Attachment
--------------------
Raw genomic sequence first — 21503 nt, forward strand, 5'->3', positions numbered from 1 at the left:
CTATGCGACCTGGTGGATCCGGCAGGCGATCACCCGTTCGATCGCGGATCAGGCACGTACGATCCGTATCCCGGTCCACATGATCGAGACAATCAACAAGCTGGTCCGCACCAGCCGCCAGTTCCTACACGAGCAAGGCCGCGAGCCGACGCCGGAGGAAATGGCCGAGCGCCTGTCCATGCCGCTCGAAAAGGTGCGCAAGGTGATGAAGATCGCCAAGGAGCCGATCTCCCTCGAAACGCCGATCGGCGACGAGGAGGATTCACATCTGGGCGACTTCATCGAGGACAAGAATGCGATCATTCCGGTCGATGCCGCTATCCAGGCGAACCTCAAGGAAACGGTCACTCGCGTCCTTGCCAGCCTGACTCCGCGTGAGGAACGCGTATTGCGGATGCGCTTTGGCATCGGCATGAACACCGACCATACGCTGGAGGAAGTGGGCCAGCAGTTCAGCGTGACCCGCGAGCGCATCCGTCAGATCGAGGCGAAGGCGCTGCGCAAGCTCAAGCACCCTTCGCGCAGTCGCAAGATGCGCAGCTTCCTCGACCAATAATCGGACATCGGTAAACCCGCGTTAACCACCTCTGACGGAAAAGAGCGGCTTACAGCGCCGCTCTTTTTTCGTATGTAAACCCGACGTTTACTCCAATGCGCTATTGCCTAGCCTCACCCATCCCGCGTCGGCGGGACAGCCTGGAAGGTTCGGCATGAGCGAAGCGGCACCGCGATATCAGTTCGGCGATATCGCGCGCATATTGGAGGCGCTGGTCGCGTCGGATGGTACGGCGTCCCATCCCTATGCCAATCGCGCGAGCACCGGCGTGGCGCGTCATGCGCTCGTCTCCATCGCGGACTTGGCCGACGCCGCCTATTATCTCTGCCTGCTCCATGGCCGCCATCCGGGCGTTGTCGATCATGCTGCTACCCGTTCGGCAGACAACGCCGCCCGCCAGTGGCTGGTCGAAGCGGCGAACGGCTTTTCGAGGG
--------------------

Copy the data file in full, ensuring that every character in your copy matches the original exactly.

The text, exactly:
Raw genomic sequence first — 21503 nt, forward strand, 5'->3', positions numbered from 1 at the left:
CTATGCGACCTGGTGGATCCGGCAGGCGATCACCCGTTCGATCGCGGATCAGGCACGTACGATCCGTATCCCGGTCCACATGATCGAGACAATCAACAAGCTGGTCCGCACCAGCCGCCAGTTCCTACACGAGCAAGGCCGCGAGCCGACGCCGGAGGAAATGGCCGAGCGCCTGTCCATGCCGCTCGAAAAGGTGCGCAAGGTGATGAAGATCGCCAAGGAGCCGATCTCCCTCGAAACGCCGATCGGCGACGAGGAGGATTCACATCTGGGCGACTTCATCGAGGACAAGAATGCGATCATTCCGGTCGATGCCGCTATCCAGGCGAACCTCAAGGAAACGGTCACTCGCGTCCTTGCCAGCCTGACTCCGCGTGAGGAACGCGTATTGCGGATGCGCTTTGGCATCGGCATGAACACCGACCATACGCTGGAGGAAGTGGGCCAGCAGTTCAGCGTGACCCGCGAGCGCATCCGTCAGATCGAGGCGAAGGCGCTGCGCAAGCTCAAGCACCCTTCGCGCAGTCGCAAGATGCGCAGCTTCCTCGACCAATAATCGGACATCGGTAAACCCGCGTTAACCACCTCTGACGGAAAAGAGCGGCTTACAGCGCCGCTCTTTTTTCGTATGTAAACCCGACGTTTACTCCAATGCGCTATTGCCTAGCCTCACCCATCCCGCGTCGGCGGGACAGCCTGGAAGGTTCGGCATGAGCGAAGCGGCACCGCGATATCAGTTCGGCGATATCGCGCGCATATTGGAGGCGCTGGTCGCGTCGGATGGTACGGCGTCCCATCCCTATGCCAATCGCGCGAGCACCGGCGTGGCGCGTCATGCGCTCGTCTCCATCGCGGACTTGGCCGACGCCGCCTATTATCTCTGCCTGCTCCATGGCCGCCATCCGGGCGTTGTCGATCATGCTGCTACCCGTTCGGCAGACAACGCCGCCCGCCAGTGGCTGGTCGAAGCGGCGAACGGCTTTTCGAGGG